It’s always a pleasure to be able to work with a new fabric collection before it’s released. I find it to be a very inspiring exercise, and particularly so with Tilda’s latest collection, ‘Circus’. There are so many things about circuses that could easily inspire a make, but the more I looked, the more I leaned, not so surprisingly, towards a vintage bent.
Pinterest is, of course, a common go-to for at least the beginning of finding inspiration. It’s hard to beat with its 50 bagillion or so images. But for me, it started and ended there. As soon as I saw this image, among others, I immediately thought “EPP!”, and well, that was that.
So off I went to design several English paper piecing patterns that resembled vintage knife-throwing wheels that could be incorporated into a quilt. I wanted them to stand out as separate to the overall design, so I knew the finished rounds needed to be appliquéd onto a machine-pieced backing. I wanted them to feel like they were spinning – like they would have been in circuses of old, minus the scantily clad women tied to them, having knives hurled at them.
Because who’da thunk that designing EPP rounds in Illustrator (with very little experience in Illustrator) would be a hard task???? Clearly not me. (And that right there gives you a really good peek into my psyche.) So there was a fair bit of fudging it along the way, but I managed to make it work. Thank goodness, because there would have been a lot of pregnant lady tears if I’d had to start again. I don’t do starting again well at the best of times, and most definitely not when pregnant.
I learned a lot in designing this quilt. Firstly, it confirmed to me that I absolutely adore the design process, and for me it is probably higher up there on the list than the actual making of the project. Only just a smidge higher, but enough for me to know that design is definitely a part of my future. I don’t want to only make someone else’s creations, I want to think up my own.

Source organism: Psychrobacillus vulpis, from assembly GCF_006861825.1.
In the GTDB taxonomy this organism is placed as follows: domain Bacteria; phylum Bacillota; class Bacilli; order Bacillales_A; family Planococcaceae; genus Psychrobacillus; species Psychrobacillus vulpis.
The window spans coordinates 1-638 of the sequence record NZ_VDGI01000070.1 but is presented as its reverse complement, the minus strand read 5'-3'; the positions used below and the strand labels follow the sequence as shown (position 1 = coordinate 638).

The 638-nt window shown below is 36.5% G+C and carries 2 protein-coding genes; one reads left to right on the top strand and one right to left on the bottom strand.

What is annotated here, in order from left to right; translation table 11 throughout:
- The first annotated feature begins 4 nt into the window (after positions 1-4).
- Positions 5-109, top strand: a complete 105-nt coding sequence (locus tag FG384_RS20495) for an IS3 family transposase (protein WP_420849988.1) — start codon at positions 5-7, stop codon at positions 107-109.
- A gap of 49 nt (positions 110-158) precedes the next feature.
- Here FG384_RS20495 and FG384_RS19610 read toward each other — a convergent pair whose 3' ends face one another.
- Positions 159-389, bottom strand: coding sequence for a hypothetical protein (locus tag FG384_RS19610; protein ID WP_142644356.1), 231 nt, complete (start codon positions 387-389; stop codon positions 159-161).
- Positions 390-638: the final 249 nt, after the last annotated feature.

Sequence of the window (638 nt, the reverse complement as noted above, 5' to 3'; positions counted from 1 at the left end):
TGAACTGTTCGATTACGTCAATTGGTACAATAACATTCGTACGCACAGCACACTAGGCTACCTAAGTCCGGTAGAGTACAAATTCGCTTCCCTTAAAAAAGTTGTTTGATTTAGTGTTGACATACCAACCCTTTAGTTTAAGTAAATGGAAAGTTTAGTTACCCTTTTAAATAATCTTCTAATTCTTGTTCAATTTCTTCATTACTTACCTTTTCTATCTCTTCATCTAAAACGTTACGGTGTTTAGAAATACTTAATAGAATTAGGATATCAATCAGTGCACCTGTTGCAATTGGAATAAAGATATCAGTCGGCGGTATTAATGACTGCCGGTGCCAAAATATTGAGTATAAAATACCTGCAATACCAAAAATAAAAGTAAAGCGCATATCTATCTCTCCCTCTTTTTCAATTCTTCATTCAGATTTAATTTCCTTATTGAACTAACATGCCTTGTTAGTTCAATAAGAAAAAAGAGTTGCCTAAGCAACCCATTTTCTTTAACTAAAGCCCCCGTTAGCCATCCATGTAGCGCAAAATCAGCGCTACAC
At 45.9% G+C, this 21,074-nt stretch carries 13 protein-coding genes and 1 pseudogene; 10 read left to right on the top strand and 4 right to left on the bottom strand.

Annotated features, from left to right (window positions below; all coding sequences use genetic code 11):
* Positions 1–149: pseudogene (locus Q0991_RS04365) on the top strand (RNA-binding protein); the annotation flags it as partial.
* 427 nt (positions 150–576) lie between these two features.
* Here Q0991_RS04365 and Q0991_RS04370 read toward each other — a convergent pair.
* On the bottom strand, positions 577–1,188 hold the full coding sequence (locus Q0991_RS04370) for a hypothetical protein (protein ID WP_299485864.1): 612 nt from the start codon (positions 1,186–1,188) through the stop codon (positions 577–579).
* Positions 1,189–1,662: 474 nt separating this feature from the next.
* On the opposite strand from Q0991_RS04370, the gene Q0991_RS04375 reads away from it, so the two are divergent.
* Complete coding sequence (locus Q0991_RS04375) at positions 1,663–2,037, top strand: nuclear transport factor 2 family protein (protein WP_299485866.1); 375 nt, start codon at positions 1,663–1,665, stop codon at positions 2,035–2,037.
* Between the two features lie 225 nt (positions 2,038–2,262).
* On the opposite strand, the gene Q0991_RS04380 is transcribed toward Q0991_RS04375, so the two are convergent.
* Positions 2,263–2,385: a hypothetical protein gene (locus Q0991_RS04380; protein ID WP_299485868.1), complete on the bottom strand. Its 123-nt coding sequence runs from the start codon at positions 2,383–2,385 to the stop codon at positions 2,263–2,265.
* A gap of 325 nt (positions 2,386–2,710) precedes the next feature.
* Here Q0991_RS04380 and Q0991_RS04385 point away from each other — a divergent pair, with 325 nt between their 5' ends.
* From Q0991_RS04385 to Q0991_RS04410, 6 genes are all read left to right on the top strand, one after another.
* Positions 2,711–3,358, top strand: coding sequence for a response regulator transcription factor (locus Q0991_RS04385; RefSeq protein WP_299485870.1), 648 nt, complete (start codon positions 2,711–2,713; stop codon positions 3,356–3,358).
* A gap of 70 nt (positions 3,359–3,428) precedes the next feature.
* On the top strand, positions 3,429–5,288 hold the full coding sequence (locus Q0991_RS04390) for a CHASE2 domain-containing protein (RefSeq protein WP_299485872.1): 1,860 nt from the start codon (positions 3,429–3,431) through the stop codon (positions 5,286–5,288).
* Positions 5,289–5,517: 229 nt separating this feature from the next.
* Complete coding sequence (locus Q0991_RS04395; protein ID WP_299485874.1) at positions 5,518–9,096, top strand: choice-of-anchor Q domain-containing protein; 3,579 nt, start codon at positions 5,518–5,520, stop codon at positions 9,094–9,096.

I also learned that I am in love with combining various construction techniques in one project. For example, ‘Spin’ incorporates English paper piecing, applique, machine piecing and quilting, and hand-quilting. For me, it is a way to stay interested in a project and not get bored by doing the same thing over and over and over. Because I don’t like to be bored.
But the thing I learned that I am MOST excited about is that I absolutely LOVE the combination of hand and machine quilting in the same project. There is something about the contrast of the textures and the difference in definition that really really speaks to me. The addition of hand-quilting to a project really allows you to highlight specific areas of a quilt, to make them stand out and have something of their own to say, in addition to what the quilt says as a whole.
Because the front of the quilt was so busy I chose a solid back to allow the hand-quilting to be the feature. I used a Devonstone solid (D003) which can be sourced through 2 Green Zebras. At first I thought I’d made a big mistake in choosing that particular solid shade. While it matched the tones in the Circus collection well, it is very ‘calico-y’ and I was worried that it made the quilt underwhelming when it should have popped! But now… I know I made the right decision. The solid speaks to the vintage charm of the design. It feels like it’s an old quilt already and I really really really love it.
Finally, I have to mention the combination of the curved and straight edges of the quilt. This was totally and utterly UNplanned. Truth be told, I simply couldn’t bring myself to cut into my hard-fought and hard-won EPP success! And then I thought, why do I have to? So I didn’t, and they stayed, and I think it was a truly serendipitous thing to happen. The complete wheels add to the movement of the whole quilt. They look like they are spinning off the quilt! Perfect!
And now the quilt is on Rosie’s bed. Right where it belongs. And thank goodness for that because it was getting tiring having to fend her off mid-project!